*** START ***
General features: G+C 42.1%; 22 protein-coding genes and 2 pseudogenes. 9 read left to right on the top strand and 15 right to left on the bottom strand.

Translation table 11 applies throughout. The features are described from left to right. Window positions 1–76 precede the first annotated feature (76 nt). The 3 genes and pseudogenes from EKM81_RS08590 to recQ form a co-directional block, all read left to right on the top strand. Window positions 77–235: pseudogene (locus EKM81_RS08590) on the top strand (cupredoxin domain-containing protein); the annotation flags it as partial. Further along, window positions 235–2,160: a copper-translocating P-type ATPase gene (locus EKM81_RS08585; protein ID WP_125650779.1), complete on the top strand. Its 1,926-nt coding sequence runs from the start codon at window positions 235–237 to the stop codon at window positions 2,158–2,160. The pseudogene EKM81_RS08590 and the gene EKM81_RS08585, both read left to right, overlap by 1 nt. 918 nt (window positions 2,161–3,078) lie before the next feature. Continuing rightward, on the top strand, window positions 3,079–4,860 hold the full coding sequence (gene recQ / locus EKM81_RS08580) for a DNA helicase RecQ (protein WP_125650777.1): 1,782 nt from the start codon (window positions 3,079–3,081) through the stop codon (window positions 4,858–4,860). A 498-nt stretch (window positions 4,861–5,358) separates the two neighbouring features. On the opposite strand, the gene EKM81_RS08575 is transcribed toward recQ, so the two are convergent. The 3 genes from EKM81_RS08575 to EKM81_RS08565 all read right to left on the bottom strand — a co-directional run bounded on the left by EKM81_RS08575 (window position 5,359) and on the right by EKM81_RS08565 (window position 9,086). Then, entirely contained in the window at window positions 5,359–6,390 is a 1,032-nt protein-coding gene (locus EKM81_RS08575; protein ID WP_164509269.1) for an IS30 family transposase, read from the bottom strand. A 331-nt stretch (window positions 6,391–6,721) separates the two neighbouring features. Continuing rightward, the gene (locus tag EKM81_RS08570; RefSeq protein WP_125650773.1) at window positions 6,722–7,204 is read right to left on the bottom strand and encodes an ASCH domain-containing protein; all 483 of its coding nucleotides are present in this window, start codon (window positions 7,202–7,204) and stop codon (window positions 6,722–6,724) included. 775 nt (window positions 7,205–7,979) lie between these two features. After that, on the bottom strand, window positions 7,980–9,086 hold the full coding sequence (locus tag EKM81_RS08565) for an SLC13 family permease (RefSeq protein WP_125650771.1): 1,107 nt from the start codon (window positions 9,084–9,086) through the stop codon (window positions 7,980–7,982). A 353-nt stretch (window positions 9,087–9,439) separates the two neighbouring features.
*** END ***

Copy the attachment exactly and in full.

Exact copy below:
General features: G+C 42.1%; 22 protein-coding genes and 2 pseudogenes. 9 read left to right on the top strand and 15 right to left on the bottom strand.

Translation table 11 applies throughout. The features are described from left to right. Window positions 1–76 precede the first annotated feature (76 nt). The 3 genes and pseudogenes from EKM81_RS08590 to recQ form a co-directional block, all read left to right on the top strand. Window positions 77–235: pseudogene (locus EKM81_RS08590) on the top strand (cupredoxin domain-containing protein); the annotation flags it as partial. Further along, window positions 235–2,160: a copper-translocating P-type ATPase gene (locus EKM81_RS08585; protein ID WP_125650779.1), complete on the top strand. Its 1,926-nt coding sequence runs from the start codon at window positions 235–237 to the stop codon at window positions 2,158–2,160. The pseudogene EKM81_RS08590 and the gene EKM81_RS08585, both read left to right, overlap by 1 nt. 918 nt (window positions 2,161–3,078) lie before the next feature. Continuing rightward, on the top strand, window positions 3,079–4,860 hold the full coding sequence (gene recQ / locus EKM81_RS08580) for a DNA helicase RecQ (protein WP_125650777.1): 1,782 nt from the start codon (window positions 3,079–3,081) through the stop codon (window positions 4,858–4,860). A 498-nt stretch (window positions 4,861–5,358) separates the two neighbouring features. On the opposite strand, the gene EKM81_RS08575 is transcribed toward recQ, so the two are convergent. The 3 genes from EKM81_RS08575 to EKM81_RS08565 all read right to left on the bottom strand — a co-directional run bounded on the left by EKM81_RS08575 (window position 5,359) and on the right by EKM81_RS08565 (window position 9,086). Then, entirely contained in the window at window positions 5,359–6,390 is a 1,032-nt protein-coding gene (locus EKM81_RS08575; protein ID WP_164509269.1) for an IS30 family transposase, read from the bottom strand. A 331-nt stretch (window positions 6,391–6,721) separates the two neighbouring features. Continuing rightward, the gene (locus tag EKM81_RS08570; RefSeq protein WP_125650773.1) at window positions 6,722–7,204 is read right to left on the bottom strand and encodes an ASCH domain-containing protein; all 483 of its coding nucleotides are present in this window, start codon (window positions 7,202–7,204) and stop codon (window positions 6,722–6,724) included. 775 nt (window positions 7,205–7,979) lie between these two features. After that, on the bottom strand, window positions 7,980–9,086 hold the full coding sequence (locus tag EKM81_RS08565) for an SLC13 family permease (RefSeq protein WP_125650771.1): 1,107 nt from the start codon (window positions 9,084–9,086) through the stop codon (window positions 7,980–7,982). A 353-nt stretch (window positions 9,087–9,439) separates the two neighbouring features.